Friday, November 29, 2013

The Chronicle rewrites recent city history

Supervisor Wiener, SFBC photo

This is what last Sunday's Chronicle (Big ideas out at City Hall, nuts-and-bolts issues in) calls "ground-breaking legislation":

Not long ago, the domed building[City Hall] was a veritable factory of love-it-or-hate-it policies that were the first of their kind in the nation: the thousands of illegal same-sex weddings in 2004, mandatory sick leave in 2006, universal health care and a ban on plastic bags in 2007, a ban on cigarette sales in drugstores in 2008, mandatory composting in 2009, the ban on free toys in Happy Meals in 2010.

Gay marriage and health care are big issues, but the rest are more or less trivial. Odd that the long article doesn't mention homelessness or Care Not Cash, which was put on the ballot in 2002 by then-Supervisor Newsom, who then rode the issue into the mayor's office in 2003. Especially odd since the Chronicle that year ran Kevin Fagan's fine Shame of the City series on homelessness.

Odd too that the Chronicle quotes former supervisor Angela Alioto without referring to her important role as a Newsom appointee in reforming the city's policies on homelessness.

"The supervisors had the guts to do them[big issues] even though they weren't pothole, local issues," she said, saying she doesn't see that same kind of bravery now. "There's not a lot of passion going on."

Alioto is being kind. The present supervisors are dim bulbs too timid politically to tackle anything that strays from the City Hall "family" party line. They are all keeping their heads down and waiting for a chance at higher office.

The Chronicle throws another bouquet to Newsom for his gay marriage initiative in February, 2004, even though that provided Republicans with a national issue that helped re-elect President Bush in November. The callow, newly-elected mayor---who soon showed other serious impulse-control issues---was so eager to make headlines he couldn't wait until after the November election.

Asked to name their signature pieces of legislation, the current supervisors came up with a list that'll never earn them a guest appearance on "Nightline"---or "The Daily Show." Many of them hemmed and hawed, and then finally came up with legislation including changing the way the city funds retiree health care and reforming the California Environmental Quality Act appeals process, the way in which citizens can seek supervisors' help in blocking construction projects over environmental concerns...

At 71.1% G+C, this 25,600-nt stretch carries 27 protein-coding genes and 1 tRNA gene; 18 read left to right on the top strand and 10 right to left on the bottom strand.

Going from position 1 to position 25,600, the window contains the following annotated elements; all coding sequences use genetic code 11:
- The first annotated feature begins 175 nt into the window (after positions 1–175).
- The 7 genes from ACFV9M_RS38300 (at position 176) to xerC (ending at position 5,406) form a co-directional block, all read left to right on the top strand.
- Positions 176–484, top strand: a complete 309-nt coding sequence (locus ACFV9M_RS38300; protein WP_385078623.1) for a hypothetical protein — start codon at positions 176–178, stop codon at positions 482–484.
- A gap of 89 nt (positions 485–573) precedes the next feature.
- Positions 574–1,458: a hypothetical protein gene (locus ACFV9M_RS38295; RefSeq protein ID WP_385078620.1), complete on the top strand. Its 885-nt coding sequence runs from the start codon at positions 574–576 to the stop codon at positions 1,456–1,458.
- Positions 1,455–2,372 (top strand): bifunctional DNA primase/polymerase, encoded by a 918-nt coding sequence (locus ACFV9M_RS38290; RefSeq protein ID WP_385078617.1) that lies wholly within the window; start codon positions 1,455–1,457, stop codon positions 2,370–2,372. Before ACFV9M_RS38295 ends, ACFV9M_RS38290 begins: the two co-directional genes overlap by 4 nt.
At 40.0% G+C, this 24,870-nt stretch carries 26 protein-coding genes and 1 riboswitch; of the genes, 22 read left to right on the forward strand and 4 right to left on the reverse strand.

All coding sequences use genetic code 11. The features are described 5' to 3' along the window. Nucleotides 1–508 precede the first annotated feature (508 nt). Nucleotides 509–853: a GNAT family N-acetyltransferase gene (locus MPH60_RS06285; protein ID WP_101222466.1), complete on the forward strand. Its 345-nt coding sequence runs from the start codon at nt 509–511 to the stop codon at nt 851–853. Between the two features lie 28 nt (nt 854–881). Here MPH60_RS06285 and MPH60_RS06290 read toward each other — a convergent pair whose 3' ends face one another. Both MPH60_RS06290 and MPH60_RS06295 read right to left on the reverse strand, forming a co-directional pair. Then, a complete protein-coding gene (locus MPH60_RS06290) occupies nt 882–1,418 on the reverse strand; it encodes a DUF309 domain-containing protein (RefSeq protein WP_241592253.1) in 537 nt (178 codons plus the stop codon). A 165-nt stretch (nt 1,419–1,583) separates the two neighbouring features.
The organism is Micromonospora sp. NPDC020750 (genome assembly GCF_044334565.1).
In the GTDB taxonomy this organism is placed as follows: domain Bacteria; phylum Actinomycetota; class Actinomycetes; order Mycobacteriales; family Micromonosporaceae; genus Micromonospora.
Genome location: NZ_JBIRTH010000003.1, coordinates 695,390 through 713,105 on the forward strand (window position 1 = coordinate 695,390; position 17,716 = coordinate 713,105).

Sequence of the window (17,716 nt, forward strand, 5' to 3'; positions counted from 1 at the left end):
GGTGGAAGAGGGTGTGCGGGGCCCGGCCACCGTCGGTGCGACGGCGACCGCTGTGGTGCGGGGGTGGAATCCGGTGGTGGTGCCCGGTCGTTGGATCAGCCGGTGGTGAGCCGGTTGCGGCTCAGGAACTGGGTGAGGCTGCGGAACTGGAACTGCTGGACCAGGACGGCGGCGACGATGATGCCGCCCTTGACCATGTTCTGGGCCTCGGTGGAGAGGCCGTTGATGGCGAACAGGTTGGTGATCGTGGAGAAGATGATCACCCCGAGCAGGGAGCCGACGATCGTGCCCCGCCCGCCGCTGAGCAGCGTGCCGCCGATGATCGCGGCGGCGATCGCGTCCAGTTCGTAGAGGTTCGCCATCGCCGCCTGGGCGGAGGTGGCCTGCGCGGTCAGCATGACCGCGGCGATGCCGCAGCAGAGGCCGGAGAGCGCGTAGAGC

Supervisor Wiener's bogus CEQA reform actually makes it harder for "citizens" to oppose bad City Hall-approved projects. Still waiting for Wiener to provide some actual examples of abuse of the CEQA process, since the examples he provided---the North Beach library and the Bicycle Plan---are obviously false.

Wiener, who is proud of his CEQA efforts, said, "It's not about whether something is the first of its kind. It's about whether we're being productive making public policy." He added that he and his colleagues may not be full of pizzazz, but they're focusing on important measures---like the 2011 voter-approved streets bond to pay for filling potholes---that previous boards neglected. "Some of them are just things that are decades overdue that this board and this mayor have been able to get done that past boards and mayors have not been able to get done," he said.

Supervisor Wiener is more of a media slut than a serious reformer. Like Newsom's poorly-timed gay marriage initiative, a number of his initiatives were poorly-considered. And the street bond pushed by Wiener was a dubious achievement: the $248 million bond will end up costing city taxpayers $437,249,617 when the interest is added.

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